Version 11.2.0
System buffer cache

Direct I/O

WiredTiger optionally supports direct I/O. Configuring direct I/O may be useful for applications wanting to:

  • minimize the operating system cache effects of I/O to and from WiredTiger's buffer cache,
  • avoid double-buffering of blocks in WiredTiger's cache and the operating system buffer cache, and
  • avoid stalling underlying solid-state drives by writing a large number of dirty blocks.
Using Direct I/O is almost never a good idea. Direct I/O implies a writing thread waits for the write to complete (which is a slower operation than writing into the system buffer cache), and configuring direct I/O is likely to decrease overall application performance.
Direct I/O may not be available on all platforms.

Direct I/O can be separately configured for log files, data files, and blocks read using a (read-only) checkpoint cursor. Configuring direct I/O for data files will also configure direct I/O for all internal data files created by WiredTiger itself as well as application owned data files.

Direct I/O is configured using the direct_io configuration string to the wiredtiger_open function. An example of configuring direct I/O for data files:

error_check(wiredtiger_open(home, NULL, "create,direct_io=[data]", &conn));

Systems require alignment for I/O buffers when direct I/O is configured, and using the wrong alignment can cause data loss or corruption. If direct I/O is configured, WiredTiger aligns I/O buffers to a default of 4KB; if different alignment is required by your system, the buffer_alignment configuration to the wiredtiger_open call should be set to the correct value. If buffer alignment is configured explicitly or as a result of configuring direct I/O, WiredTiger will silently increase file allocation and page sizes to be at least as large as the buffer_alignment value. In all cases, file allocation and page sizes must be a multiple of the buffer_alignment value.

On Windows, the direct_io configuration string controls whether the operating system cache is used to buffer reads, and writes to disk, i.e., FILE_FLAG_NO_BUFFERING. When direct I/O is off, Windows will use free RAM to cache access to files. This may had adverse effects because Windows may page out the WiredTiger buffer cache instead of its file cache. An additional configuration string, write_through, controls whether the disk is allowed to cache the writes. Enabling this flag increases write latency as the drive must ensure all writes are persisted to disk, but it ensures write durability. To get the equivalent of O_DIRECT on Windows, both direct_io and write_through must be set.

Some Linux systems do not support mixing O_DIRECT and memory mapping or normal I/O to the same file, and attempting to do so can result in data loss or corruption. For this reason:

  • WiredTiger silently ignores the setting of the mmap configuration to the wiredtiger_open function in those cases, and will never memory map a file which is configured for direct I/O.
  • If O_DIRECT is configured for data files on Linux systems, any system utilities used to copy data files for the purposes of backup should also specify O_DIRECT when configuring their file access. A standard Linux system utility that supports O_DIRECT is the dd utility, when using the iflag=direct command-line option.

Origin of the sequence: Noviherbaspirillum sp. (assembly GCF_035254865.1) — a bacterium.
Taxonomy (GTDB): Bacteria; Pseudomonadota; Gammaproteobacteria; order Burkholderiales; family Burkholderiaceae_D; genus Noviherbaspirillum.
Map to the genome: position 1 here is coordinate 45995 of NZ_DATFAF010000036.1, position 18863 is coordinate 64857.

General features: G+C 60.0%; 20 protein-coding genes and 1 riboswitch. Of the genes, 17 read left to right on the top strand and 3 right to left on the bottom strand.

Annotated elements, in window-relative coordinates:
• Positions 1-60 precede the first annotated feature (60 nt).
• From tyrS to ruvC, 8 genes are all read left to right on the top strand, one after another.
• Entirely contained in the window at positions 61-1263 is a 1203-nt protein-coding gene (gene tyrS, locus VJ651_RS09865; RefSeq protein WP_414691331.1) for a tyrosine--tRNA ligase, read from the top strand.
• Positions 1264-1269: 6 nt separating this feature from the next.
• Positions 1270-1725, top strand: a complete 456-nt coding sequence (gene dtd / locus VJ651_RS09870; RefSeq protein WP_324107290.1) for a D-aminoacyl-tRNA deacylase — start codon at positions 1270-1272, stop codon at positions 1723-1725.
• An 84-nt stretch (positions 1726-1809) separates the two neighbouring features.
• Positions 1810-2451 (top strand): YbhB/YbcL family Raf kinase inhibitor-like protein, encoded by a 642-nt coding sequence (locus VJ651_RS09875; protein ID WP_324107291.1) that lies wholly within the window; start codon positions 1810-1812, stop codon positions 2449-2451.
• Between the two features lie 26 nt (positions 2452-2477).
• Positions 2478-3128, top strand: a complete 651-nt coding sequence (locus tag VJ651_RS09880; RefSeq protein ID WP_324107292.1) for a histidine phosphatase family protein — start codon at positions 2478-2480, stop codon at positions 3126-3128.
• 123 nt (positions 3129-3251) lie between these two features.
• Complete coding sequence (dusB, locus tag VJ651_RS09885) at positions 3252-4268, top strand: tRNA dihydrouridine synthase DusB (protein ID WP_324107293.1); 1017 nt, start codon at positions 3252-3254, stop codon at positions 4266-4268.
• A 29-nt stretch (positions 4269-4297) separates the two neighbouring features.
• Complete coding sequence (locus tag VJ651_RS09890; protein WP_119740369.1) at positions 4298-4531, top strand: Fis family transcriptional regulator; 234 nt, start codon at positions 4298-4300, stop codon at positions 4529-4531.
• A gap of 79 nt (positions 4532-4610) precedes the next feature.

As well as direct I/O, WiredTiger supports two additional configuration options related to the system buffer cache:

The first is os_cache_dirty_max, the maximum dirty bytes an object is allowed to have in the system buffer cache. Once this many bytes from an object are written into the system buffer cache, WiredTiger will attempt to schedule writes for all of the dirty blocks the object has in the system buffer cache. This configuration option allows applications to flush dirty blocks from the object, avoiding stalling any underlying drives when the object is subsequently flushed to disk as part of a durability operation.

An example of configuring os_cache_dirty_max:

error_check(session->create(session, "table:mytable", "os_cache_dirty_max=500MB"));

The os_cache_dirty_max configuration may not be used in combination with direct I/O.

The os_cache_dirty_max configuration is based on the non-standard Linux sync_file_range system call and will be ignored if set and that call is not available.


The second configuration option related to the system buffer cache is os_cache_max, the maximum bytes an object is allowed to have in the system buffer cache. Once this many bytes from an object are either read into or written from the system buffer cache, WiredTiger will attempt to evict all of the object's blocks from the buffer cache. This configuration option allows applications to evict blocks from the system buffer cache to limit double-buffering and system buffer cache overhead.

An example of configuring os_cache_max:

error_check(session->create(session, "table:mytable", "os_cache_max=1GB"));

The os_cache_max configuration may not be used in combination with direct I/O.

The os_cache_max configuration is based on the POSIX 1003.1 standard posix_fadvise system call and may not available on all platforms.

Configuring direct I/O, os_cache_dirty_max or os_cache_max all have the side effect of turning off memory-mapping of objects in WiredTiger.

int create(WT_SESSION *session, const char *name, const char *config)
Create a table, column group, index or file.
int wiredtiger_open(const char *home, WT_EVENT_HANDLER *event_handler, const char *config, WT_CONNECTION **connectionp)
Open a connection to a database.